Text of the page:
North overconsumes resources, but efficiently

Friends of the Earth (FOE) in Netherlands has been fighting unsustainable lifestyles in the world's affluent societies by campaigning vigorously for sustainable development. Manus Van Brakel, who looks after FOE's Third World operations, talked to Down To Earth on the political effectiveness of FOE's campaigns and its concerns in a world with changing environmental perceptions.

 
By Sumanta Pal
Last Updated: Saturday 04 July 2015 | 02:57:02 AM

As a representative of an NGO from the North that looks into issues of the South, how do you react to conflicts between the South's priorities in sustainable development and those of the North?
It's a curious situation for an activist to realise the despondency of the situation. It's not that you need to be an environmentalist to appreciate the necessary initiatives. It's just amazing that people in the North, constituting one-quarter of the world's population, consume three-quarters of the world's resources. One agrees that consumption levels in the North will have to be reduced by more than 70 per cent, but I am not sure if a single consumer in the North will be too happy to do so. We have been trying through our campaigns to attack wasteful use of resources.

But consumption is not the same as wasteful use of natural resources. While one recognises the needs of the South, one has to think of the overall limitation of the earth's natural resources. The North is using its energy twice as efficiently as the South. One feels alarmed, therefore, that with less efficient technology in the South, the gap can only widen between the North and the South.

Are you suggesting that the North need not act first, though perception in the South is that this is what the North must do?
I think the assumption that the North must take the initiative is a fallacy. To the extent the issues have been globalised, the North and the South will have to supplement their activities. The common assumption that the North is responsible for colossal ecological damage, may not be a practical assumption.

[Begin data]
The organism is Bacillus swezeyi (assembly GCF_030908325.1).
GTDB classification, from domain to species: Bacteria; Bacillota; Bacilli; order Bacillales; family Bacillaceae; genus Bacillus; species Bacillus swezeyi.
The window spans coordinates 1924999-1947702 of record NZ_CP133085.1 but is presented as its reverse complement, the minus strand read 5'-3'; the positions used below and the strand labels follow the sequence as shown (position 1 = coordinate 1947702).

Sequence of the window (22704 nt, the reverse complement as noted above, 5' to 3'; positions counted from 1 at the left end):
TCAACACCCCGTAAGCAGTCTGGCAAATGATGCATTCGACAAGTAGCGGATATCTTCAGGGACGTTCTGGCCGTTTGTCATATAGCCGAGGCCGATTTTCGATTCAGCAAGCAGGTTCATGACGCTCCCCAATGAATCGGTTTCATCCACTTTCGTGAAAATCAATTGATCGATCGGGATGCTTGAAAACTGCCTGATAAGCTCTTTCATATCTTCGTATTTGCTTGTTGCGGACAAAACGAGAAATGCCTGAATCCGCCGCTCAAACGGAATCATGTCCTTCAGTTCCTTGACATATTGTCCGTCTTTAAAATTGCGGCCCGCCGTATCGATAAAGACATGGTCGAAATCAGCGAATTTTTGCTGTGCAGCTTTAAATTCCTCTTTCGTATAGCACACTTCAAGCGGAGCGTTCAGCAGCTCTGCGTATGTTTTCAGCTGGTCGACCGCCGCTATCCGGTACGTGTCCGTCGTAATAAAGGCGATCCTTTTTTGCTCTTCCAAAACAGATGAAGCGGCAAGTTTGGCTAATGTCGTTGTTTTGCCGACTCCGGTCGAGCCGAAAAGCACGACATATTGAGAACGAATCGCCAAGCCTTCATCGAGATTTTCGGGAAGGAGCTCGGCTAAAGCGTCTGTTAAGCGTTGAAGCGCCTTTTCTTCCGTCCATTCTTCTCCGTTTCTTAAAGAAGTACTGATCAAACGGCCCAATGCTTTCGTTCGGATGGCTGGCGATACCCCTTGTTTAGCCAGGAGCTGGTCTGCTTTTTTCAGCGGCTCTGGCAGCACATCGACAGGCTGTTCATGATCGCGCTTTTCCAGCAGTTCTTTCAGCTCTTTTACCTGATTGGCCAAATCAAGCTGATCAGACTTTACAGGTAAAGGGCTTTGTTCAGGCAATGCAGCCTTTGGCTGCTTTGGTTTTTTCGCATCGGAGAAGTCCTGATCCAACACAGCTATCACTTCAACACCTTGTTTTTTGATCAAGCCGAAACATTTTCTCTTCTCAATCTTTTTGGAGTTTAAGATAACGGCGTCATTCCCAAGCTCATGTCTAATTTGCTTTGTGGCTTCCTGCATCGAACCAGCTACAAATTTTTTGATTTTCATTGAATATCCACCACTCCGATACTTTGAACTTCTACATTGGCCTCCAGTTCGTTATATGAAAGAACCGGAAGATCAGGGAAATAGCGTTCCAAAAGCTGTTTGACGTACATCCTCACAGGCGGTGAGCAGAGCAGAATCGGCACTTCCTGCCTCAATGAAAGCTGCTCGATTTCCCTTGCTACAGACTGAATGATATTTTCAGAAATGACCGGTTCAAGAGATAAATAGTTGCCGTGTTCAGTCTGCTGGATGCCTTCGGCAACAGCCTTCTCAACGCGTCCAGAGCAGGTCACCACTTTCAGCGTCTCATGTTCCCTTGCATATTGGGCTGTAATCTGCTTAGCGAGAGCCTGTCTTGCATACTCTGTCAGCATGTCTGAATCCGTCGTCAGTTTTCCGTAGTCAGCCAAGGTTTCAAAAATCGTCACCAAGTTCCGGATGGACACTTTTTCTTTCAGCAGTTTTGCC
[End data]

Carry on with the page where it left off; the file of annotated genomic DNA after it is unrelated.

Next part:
Environmental campaigns have a tendency to wind up as a whimpering fund-raising activity. How politically effective have your campaigns been?
It's difficult to measure the political effectiveness of a campaign. Are you looking for an impact on the government in terms of legislation? Or, at consumers responding to your campaign? And, what about the captains of industry? The political effectiveness of campaigns is to a large extent dependent on the specific groups at which the campaigns are directed. I don't think campaigns die a natural death. On the contrary, they are necessary because you can't talk of sustainable development without involving the person on the street in the issues. FOE's campaigns, spearheaded by more than 30,000 members, have been issue-specific. So far, FOE has organised anti-timber, anti-packaging, anti-energy and anti-traffic campaigns. Each of these campaigns was preceded by careful strategy. hence, without losing the political context of the message, FOE campaigns have made significant contributions in evoking consumer awareness.